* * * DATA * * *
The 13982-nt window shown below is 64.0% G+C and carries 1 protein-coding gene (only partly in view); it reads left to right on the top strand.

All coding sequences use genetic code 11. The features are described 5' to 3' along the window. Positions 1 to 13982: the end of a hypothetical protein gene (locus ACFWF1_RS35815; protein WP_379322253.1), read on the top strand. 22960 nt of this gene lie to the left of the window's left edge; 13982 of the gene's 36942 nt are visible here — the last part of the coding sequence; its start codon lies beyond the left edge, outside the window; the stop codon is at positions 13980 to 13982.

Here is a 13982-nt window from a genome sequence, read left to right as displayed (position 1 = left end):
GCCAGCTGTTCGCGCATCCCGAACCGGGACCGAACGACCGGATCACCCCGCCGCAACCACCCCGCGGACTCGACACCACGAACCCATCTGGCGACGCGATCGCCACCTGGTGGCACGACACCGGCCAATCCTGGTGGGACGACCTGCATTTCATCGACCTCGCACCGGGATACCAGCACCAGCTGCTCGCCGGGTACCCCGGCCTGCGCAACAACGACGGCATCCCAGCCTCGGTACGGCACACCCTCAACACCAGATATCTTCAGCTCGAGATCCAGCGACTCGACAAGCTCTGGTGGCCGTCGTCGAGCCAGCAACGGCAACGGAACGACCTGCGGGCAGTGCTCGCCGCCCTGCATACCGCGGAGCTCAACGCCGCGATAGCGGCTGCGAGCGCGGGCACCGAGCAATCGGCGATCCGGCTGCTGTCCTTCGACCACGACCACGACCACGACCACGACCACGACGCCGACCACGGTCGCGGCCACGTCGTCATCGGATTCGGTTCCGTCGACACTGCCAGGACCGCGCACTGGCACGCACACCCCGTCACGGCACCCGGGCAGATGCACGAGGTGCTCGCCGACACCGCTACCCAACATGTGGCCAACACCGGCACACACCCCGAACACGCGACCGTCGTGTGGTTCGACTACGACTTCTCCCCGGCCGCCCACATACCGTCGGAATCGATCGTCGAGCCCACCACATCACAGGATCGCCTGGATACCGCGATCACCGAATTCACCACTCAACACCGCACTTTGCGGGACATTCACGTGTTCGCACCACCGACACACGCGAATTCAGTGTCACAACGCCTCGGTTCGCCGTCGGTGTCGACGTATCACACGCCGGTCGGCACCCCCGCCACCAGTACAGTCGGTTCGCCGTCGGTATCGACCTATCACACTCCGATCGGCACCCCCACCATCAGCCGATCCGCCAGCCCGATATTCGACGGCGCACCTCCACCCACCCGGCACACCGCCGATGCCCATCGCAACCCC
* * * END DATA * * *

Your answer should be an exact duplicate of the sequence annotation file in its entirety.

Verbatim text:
The 13982-nt window shown below is 64.0% G+C and carries 1 protein-coding gene (only partly in view); it reads left to right on the top strand.

All coding sequences use genetic code 11. The features are described 5' to 3' along the window. Positions 1 to 13982: the end of a hypothetical protein gene (locus ACFWF1_RS35815; protein WP_379322253.1), read on the top strand. 22960 nt of this gene lie to the left of the window's left edge; 13982 of the gene's 36942 nt are visible here — the last part of the coding sequence; its start codon lies beyond the left edge, outside the window; the stop codon is at positions 13980 to 13982.

Here is a 13982-nt window from a genome sequence, read left to right as displayed (position 1 = left end):
GCCAGCTGTTCGCGCATCCCGAACCGGGACCGAACGACCGGATCACCCCGCCGCAACCACCCCGCGGACTCGACACCACGAACCCATCTGGCGACGCGATCGCCACCTGGTGGCACGACACCGGCCAATCCTGGTGGGACGACCTGCATTTCATCGACCTCGCACCGGGATACCAGCACCAGCTGCTCGCCGGGTACCCCGGCCTGCGCAACAACGACGGCATCCCAGCCTCGGTACGGCACACCCTCAACACCAGATATCTTCAGCTCGAGATCCAGCGACTCGACAAGCTCTGGTGGCCGTCGTCGAGCCAGCAACGGCAACGGAACGACCTGCGGGCAGTGCTCGCCGCCCTGCATACCGCGGAGCTCAACGCCGCGATAGCGGCTGCGAGCGCGGGCACCGAGCAATCGGCGATCCGGCTGCTGTCCTTCGACCACGACCACGACCACGACCACGACCACGACGCCGACCACGGTCGCGGCCACGTCGTCATCGGATTCGGTTCCGTCGACACTGCCAGGACCGCGCACTGGCACGCACACCCCGTCACGGCACCCGGGCAGATGCACGAGGTGCTCGCCGACACCGCTACCCAACATGTGGCCAACACCGGCACACACCCCGAACACGCGACCGTCGTGTGGTTCGACTACGACTTCTCCCCGGCCGCCCACATACCGTCGGAATCGATCGTCGAGCCCACCACATCACAGGATCGCCTGGATACCGCGATCACCGAATTCACCACTCAACACCGCACTTTGCGGGACATTCACGTGTTCGCACCACCGACACACGCGAATTCAGTGTCACAACGCCTCGGTTCGCCGTCGGTGTCGACGTATCACACGCCGGTCGGCACCCCCGCCACCAGTACAGTCGGTTCGCCGTCGGTATCGACCTATCACACTCCGATCGGCACCCCCACCATCAGCCGATCCGCCAGCCCGATATTCGACGGCGCACCTCCACCCACCCGGCACACCGCCGATGCCCATCGCAACCCC